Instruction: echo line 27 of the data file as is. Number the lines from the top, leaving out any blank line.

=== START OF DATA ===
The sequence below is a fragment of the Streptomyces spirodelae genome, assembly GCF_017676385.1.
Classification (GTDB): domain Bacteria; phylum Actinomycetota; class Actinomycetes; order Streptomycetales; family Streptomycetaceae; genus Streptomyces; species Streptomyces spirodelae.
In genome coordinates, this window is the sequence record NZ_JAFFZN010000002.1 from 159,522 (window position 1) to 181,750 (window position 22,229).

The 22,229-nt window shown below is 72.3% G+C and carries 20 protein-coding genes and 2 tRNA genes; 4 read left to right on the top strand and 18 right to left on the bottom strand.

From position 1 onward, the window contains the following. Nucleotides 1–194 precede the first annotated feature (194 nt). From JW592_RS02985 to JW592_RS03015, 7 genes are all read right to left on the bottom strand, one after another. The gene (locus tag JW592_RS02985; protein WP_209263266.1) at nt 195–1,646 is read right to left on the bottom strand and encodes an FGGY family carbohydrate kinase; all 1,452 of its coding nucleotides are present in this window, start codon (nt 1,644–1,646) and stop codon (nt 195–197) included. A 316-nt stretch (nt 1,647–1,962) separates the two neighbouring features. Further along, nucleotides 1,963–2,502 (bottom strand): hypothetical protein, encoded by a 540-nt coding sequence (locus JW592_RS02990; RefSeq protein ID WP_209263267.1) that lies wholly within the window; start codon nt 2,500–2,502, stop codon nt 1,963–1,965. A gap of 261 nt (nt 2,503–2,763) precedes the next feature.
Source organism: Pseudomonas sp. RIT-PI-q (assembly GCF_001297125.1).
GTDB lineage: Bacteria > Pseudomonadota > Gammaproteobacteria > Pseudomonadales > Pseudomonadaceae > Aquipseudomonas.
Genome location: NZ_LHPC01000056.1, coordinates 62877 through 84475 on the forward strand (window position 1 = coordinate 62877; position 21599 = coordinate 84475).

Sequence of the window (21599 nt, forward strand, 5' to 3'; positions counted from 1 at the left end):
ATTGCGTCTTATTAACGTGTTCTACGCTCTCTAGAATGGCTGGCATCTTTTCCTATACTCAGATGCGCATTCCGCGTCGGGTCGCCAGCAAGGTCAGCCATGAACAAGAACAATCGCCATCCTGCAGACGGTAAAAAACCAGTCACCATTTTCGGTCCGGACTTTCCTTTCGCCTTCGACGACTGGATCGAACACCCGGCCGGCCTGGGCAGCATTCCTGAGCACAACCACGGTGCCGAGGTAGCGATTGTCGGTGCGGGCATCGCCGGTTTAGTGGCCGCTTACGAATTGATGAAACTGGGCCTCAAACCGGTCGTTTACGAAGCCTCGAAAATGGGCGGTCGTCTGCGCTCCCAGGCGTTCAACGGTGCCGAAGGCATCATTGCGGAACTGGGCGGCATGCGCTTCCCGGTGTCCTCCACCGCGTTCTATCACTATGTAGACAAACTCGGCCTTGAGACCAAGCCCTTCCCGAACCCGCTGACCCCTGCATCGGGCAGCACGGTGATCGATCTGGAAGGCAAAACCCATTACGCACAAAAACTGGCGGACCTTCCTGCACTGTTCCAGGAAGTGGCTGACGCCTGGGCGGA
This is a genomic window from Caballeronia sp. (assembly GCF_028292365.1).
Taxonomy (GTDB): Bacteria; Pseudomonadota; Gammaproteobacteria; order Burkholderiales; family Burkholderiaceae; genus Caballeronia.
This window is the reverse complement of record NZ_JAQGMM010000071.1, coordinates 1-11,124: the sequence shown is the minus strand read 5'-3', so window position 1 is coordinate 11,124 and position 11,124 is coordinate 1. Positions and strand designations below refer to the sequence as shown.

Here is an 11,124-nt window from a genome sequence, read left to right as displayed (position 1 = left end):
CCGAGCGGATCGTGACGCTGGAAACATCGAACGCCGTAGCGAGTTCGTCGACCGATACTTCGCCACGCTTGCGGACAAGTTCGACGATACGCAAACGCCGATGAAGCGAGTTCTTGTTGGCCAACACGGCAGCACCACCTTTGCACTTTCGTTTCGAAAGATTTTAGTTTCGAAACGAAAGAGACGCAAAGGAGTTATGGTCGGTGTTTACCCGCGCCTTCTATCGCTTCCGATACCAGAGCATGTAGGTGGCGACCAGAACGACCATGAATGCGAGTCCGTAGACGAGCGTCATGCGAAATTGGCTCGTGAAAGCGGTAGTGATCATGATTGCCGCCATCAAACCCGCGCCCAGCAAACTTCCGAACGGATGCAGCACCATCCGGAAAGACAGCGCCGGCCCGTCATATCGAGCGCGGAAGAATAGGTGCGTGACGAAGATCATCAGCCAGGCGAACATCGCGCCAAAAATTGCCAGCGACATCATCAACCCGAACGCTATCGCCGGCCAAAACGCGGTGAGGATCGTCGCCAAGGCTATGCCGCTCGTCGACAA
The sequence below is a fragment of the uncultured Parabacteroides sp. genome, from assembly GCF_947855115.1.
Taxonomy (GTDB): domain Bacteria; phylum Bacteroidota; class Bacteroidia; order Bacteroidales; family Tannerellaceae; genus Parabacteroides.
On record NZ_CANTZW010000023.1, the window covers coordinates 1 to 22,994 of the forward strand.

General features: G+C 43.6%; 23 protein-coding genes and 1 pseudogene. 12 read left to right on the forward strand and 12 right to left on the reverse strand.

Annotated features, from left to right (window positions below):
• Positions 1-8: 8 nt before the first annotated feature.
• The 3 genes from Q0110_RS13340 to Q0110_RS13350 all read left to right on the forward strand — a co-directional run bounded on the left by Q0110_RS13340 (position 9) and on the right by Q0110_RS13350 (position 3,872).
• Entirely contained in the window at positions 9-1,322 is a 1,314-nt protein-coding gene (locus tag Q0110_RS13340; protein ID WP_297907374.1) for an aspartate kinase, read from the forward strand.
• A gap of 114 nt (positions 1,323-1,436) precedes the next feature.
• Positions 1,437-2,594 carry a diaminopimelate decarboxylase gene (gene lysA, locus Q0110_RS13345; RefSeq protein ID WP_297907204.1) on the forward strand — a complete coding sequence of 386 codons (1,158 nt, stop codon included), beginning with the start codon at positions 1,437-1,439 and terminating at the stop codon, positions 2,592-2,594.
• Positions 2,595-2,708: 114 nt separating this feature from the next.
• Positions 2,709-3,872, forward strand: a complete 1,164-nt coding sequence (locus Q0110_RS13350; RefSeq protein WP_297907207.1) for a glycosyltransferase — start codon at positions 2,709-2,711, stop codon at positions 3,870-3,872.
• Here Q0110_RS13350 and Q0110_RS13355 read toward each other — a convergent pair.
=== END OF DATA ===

• Positions 2,709-3,872, forward strand: a complete 1,164-nt coding sequence (locus Q0110_RS13350; RefSeq protein WP_297907207.1) for a glycosyltransferase — start codon at positions 2,709-2,711, stop codon at positions 3,870-3,872.